October Update

October 1, 2020


On Thursday, October 1, Nashville entered Phase Three of our COVID reopening plan. This means retail stores and commercial business operate at ¾ capacity; personal gatherings over 25 people can resume at 1/3 capacity or a maximum of 500 people with a permit. Gyms and salons are open at ½ capacity. Bars and restaurants are open at half capacity up to 100 people per floor, and live entertainment without dancing is permitted. To-go alcohol sale is allowed outside Downtown and Midtown. Metro Parks are open. Metro schools are open remotely through fall break, which ends October 12. After fall break Metro Schools will convert to a hybrid model with families choosing for the rest of the semester to participate in person or virtually. In person attendance will phase in starting with the lower grades. For more information about Phase Three, visit the Metro Health Department’s Phase Three Guidance and Resources page.

Neighborhood Health is now offering free flu vaccinations for children and adults at all eleven of its community clinics while supplies last. In addition, free pneumonia vaccinations are available to all adults who need them. Because of this year’s double threat from COVID, it is more important than ever to get a flu shot. Appointments are required and may be made by calling 615-227-3000.

State and Federal General elections take place next month. In addition to the Presidential election, voters will choose Senator, Congressmember, State Senator, State Representative, School Board member for District 4, and Commissioners for Forest Hills and Goodlettesville. The last day to register to vote was October 5. You can register to vote or check your registration status at Early voting runs October 14-29. As part of the VoteEarlyTN initiative, I have adopted Oct 17 as my day to bring all my friends with me to the polls (socially distanced, of course). That is “Women’s Suffrage” Day, and I’m sharing the day with great organizations like the Women’s Political Collaborative, Women In Numbers, Women for Tennessee’s Future, and The Mae Collective. If you haven’t already made your plans to vote early on a specific day, I invite you to join me on October 17. (If everyone in your household votes early, the robocalls stop.) Look for more details to come. Those who are reluctant to venture out in person can request absentee ballots through October 27. Tennessee is working to move from having one of the lowest voter turn-out rates in the country. Please vote and make sure all your friends and family vote as well.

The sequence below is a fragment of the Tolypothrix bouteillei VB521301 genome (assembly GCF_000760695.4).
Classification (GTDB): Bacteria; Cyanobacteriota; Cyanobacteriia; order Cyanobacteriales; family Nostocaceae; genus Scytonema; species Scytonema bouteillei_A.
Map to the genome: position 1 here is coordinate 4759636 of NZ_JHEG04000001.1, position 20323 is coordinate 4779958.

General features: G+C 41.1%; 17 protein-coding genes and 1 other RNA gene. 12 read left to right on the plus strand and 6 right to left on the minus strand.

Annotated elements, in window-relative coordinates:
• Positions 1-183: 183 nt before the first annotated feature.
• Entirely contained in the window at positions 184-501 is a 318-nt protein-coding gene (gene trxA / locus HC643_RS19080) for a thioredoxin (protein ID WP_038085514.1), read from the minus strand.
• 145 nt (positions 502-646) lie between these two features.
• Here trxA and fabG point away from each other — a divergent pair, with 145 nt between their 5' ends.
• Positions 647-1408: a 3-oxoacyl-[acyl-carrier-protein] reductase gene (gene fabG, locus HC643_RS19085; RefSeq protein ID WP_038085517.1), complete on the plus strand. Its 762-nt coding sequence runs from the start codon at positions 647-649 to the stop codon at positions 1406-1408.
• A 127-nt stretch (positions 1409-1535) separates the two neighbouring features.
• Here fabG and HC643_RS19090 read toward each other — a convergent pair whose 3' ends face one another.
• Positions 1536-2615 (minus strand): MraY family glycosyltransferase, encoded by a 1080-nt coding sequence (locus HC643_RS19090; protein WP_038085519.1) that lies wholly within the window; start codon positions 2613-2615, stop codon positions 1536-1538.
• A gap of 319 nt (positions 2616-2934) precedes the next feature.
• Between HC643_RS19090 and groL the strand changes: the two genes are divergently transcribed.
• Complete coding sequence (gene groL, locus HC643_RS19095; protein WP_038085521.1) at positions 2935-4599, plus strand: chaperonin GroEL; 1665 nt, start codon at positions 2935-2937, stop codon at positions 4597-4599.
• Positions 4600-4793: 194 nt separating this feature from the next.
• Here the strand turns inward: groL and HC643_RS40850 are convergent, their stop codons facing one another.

Brush Pick-up is already underway for Green Hills, Belmont Hillsboro, Edgehill, and 12th South Neighborhoods. Pick-up for Hillsboro/West End, Whitland, Warner Parks, and Bellevue begins October 6. On October 13, pick-up starts in Bellevue, West Meade, Hillwood, White Bridge, Sylvan Park, Hadley, and Fisk neighborhoods. On October 23, pick-up begins in Whites Bend, Charlotte Park, Cockrill Bend, the Nations, Buena Vista, College Heights, and TSU. October 29 is beginning of pick-up for Bells Bend, Scottsboro, Bordeaux, Marrowbone, Joelton, Haynes Park, and Trinity Hills. Neighbors can confirm dates on the Public Works website here. Remember to put leaves in compostable bags and place brush piles away from utility poles so the machinery can pick them up safely.

The Street Sweeping schedule is published monthly on Metro’s Open Data website. Filter by street to find out when your block will be swept and try to get cars moved out of the way. Moving cars off the street on sweeping day will help Metro Water Services get debris and leaves off the street before they end up in the storm sewer system and clog it up. And since leaves are falling at this time of year, please remember not to blow your leaves into the street. Metro will pick them up if they are bagged in compostable bags, which can be bought at most hardware stores. This is also a great time of year to Adopt-A-Storm-Drain. Pick a storm drain near you and commit to keeping it free of sticks, leaves, and trash to keep our water ways clean and help prevent flooding on your street during heavy rains.